Is it a fruit? Is it a vegetable? The world may never know, but we sure know that they taste delicious. Tomatoes are an excellent source of nutrients, including vitamins A and C, calcium, and potassium. There are over 7,500 varieties and they come in colors from all across the rainbow. Tomatoes are seen in many different cuisines from all around the world, especially in Italian food like sauces for pasta and pizza. There are so many ways to them, but have you ever thought of making stuffed tomatoes?
It's just the beginning of the holiday season, which comes with plenty of family, food, and fun. Why not combine all three, and get your little ones in the kitchen helping out with Thanksgiving dinner? While we aren't suggesting that your three-year-old roasts the turkey, kids can get involved in different ways. By having them help prepare a side dish, they feel as though they have made a major contribution to the meal, and they'll tell everyone at your table about how they made it. Imagine the huge smile across both their face and yours.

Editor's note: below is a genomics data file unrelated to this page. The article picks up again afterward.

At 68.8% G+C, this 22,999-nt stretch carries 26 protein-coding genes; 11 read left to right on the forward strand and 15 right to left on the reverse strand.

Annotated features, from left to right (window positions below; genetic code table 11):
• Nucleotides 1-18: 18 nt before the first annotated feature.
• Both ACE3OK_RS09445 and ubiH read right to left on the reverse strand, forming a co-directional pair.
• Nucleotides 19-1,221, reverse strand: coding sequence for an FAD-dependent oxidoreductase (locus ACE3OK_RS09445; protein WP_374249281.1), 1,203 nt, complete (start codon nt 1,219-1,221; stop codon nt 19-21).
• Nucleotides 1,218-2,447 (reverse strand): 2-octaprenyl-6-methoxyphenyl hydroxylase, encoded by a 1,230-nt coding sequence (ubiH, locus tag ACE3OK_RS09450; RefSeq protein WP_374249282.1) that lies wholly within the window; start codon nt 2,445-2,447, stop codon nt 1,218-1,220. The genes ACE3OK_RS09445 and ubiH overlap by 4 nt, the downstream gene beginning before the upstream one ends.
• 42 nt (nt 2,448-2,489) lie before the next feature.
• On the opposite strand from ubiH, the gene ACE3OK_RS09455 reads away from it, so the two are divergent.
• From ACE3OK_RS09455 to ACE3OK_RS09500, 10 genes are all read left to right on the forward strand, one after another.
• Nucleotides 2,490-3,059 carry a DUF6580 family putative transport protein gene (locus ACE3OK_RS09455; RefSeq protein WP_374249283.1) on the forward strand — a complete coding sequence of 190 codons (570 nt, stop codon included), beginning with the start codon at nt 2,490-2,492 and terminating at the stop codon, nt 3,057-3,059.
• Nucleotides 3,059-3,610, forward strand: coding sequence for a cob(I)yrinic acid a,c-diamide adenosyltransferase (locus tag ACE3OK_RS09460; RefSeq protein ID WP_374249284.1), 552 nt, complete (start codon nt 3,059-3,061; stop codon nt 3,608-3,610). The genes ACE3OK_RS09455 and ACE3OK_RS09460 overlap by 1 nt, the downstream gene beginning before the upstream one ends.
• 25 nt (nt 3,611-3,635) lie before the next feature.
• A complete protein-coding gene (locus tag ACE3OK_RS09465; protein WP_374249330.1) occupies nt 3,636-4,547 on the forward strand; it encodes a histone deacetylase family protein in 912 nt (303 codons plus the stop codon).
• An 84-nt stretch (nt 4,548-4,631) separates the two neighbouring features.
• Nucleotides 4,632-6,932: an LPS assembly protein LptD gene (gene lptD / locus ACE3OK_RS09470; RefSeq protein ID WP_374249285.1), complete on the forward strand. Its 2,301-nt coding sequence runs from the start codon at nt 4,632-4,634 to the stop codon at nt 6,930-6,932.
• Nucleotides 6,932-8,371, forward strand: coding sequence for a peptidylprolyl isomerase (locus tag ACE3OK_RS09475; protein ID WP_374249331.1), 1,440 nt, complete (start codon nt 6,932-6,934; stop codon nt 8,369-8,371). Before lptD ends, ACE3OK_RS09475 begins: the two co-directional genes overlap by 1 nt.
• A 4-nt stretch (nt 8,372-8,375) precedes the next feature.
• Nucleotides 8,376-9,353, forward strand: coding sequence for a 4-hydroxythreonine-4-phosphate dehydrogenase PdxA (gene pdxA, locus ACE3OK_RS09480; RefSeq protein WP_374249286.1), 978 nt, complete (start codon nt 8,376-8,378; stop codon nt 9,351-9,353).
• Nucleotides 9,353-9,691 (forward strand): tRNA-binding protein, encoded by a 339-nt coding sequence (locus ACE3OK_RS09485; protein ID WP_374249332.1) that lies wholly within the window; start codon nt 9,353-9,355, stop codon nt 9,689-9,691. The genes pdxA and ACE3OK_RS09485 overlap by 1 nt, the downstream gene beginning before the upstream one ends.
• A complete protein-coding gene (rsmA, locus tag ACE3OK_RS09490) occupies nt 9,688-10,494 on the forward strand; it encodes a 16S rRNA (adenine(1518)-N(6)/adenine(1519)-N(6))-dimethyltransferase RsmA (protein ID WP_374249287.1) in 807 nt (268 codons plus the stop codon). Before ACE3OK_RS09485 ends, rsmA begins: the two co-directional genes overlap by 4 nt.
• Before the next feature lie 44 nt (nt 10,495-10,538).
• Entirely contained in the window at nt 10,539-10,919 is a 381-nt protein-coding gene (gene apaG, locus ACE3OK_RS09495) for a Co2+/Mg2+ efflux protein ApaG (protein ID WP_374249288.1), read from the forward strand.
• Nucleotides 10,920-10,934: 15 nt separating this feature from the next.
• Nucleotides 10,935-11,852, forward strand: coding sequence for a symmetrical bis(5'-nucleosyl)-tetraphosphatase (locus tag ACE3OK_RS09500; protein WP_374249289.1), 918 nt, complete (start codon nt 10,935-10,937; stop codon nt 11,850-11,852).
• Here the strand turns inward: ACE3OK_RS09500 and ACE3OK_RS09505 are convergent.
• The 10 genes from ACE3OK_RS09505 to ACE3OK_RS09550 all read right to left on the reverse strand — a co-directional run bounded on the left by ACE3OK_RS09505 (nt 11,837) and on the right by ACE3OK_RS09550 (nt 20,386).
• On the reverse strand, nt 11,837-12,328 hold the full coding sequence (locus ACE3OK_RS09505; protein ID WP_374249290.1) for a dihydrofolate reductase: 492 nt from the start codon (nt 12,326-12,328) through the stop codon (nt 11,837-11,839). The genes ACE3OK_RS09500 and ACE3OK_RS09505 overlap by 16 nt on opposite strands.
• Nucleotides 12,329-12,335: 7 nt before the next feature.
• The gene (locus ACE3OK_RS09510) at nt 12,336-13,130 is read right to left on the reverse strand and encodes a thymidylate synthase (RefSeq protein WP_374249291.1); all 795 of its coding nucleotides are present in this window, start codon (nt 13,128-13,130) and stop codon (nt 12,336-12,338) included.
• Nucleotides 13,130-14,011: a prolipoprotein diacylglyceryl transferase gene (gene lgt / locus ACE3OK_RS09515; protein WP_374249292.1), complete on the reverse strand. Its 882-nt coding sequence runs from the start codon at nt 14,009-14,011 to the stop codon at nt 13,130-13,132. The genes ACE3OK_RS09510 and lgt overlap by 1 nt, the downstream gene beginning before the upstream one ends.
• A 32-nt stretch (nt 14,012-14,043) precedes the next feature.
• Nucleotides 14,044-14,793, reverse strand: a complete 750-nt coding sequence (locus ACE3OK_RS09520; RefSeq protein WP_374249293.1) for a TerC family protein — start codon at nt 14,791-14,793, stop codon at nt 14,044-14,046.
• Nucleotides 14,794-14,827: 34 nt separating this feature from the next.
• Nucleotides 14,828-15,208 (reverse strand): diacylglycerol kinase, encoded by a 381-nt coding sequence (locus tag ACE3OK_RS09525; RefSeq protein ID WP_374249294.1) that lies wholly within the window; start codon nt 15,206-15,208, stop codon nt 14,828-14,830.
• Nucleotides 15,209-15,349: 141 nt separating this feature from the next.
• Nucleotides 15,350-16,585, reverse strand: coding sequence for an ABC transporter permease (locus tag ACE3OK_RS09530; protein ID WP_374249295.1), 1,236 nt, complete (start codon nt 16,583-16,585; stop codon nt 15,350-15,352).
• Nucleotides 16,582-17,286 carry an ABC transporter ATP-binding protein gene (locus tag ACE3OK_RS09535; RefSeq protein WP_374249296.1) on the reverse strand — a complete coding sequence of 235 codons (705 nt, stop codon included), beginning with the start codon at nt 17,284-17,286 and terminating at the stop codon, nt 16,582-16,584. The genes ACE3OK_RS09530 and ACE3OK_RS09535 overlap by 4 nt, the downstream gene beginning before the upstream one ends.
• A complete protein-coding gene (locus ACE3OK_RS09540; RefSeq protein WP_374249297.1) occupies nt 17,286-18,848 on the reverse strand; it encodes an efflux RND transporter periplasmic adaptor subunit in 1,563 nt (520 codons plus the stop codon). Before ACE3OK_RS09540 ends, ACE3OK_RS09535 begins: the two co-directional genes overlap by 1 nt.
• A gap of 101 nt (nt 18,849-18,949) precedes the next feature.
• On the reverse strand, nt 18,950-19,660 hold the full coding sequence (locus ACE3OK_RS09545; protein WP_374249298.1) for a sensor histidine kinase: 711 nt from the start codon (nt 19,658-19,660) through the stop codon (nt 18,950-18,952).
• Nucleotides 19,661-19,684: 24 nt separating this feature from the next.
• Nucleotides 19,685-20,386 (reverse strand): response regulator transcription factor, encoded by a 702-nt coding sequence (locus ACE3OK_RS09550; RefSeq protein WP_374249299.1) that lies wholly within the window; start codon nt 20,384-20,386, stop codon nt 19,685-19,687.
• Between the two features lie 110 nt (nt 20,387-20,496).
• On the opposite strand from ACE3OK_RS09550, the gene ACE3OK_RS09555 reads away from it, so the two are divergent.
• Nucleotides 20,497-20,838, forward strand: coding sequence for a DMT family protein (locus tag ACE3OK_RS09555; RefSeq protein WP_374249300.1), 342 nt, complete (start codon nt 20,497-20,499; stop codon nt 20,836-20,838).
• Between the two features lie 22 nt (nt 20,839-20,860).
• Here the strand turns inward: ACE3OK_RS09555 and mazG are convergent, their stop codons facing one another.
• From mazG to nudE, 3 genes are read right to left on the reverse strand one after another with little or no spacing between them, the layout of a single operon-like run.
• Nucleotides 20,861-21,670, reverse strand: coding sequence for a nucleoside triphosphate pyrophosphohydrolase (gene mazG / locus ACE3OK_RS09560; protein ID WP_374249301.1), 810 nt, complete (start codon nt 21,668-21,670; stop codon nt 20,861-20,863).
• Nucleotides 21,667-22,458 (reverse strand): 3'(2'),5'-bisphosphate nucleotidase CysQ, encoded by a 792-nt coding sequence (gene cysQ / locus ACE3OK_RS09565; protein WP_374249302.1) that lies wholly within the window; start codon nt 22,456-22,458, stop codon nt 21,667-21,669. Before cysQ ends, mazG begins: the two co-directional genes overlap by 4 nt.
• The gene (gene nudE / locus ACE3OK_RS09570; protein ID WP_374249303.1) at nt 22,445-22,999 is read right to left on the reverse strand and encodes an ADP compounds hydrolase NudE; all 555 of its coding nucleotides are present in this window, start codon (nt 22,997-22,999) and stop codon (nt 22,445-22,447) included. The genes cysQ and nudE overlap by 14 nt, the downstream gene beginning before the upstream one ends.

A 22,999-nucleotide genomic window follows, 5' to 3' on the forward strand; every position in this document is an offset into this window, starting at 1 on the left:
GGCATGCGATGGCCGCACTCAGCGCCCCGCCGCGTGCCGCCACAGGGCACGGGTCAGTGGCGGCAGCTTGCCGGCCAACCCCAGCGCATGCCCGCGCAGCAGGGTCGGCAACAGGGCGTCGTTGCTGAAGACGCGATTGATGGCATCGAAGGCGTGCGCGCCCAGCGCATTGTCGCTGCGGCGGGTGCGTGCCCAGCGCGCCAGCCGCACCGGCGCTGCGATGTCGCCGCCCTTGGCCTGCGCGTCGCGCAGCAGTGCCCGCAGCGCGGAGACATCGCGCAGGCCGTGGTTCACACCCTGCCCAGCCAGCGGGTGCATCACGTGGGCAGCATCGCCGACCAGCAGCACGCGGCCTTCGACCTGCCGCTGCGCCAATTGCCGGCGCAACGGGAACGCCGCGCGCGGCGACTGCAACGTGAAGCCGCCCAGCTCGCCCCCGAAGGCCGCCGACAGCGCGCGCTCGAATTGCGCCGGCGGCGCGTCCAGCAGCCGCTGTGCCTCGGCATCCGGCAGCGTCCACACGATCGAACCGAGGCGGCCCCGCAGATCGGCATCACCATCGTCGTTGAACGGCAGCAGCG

Welcome back to our Learning through Cooking series! One of the many benefits of cooking from a young age is that kids can learn so many different things by being in the kitchen. Psychologist and Nomster Chef Curriculum Consultant Jamie Krenn is an expert in “culinary cognition” and she’s explaining the tangible ways kids learn through cooking. Today we’re going to get crafty and learn how kids can practice art skills in the kitchen.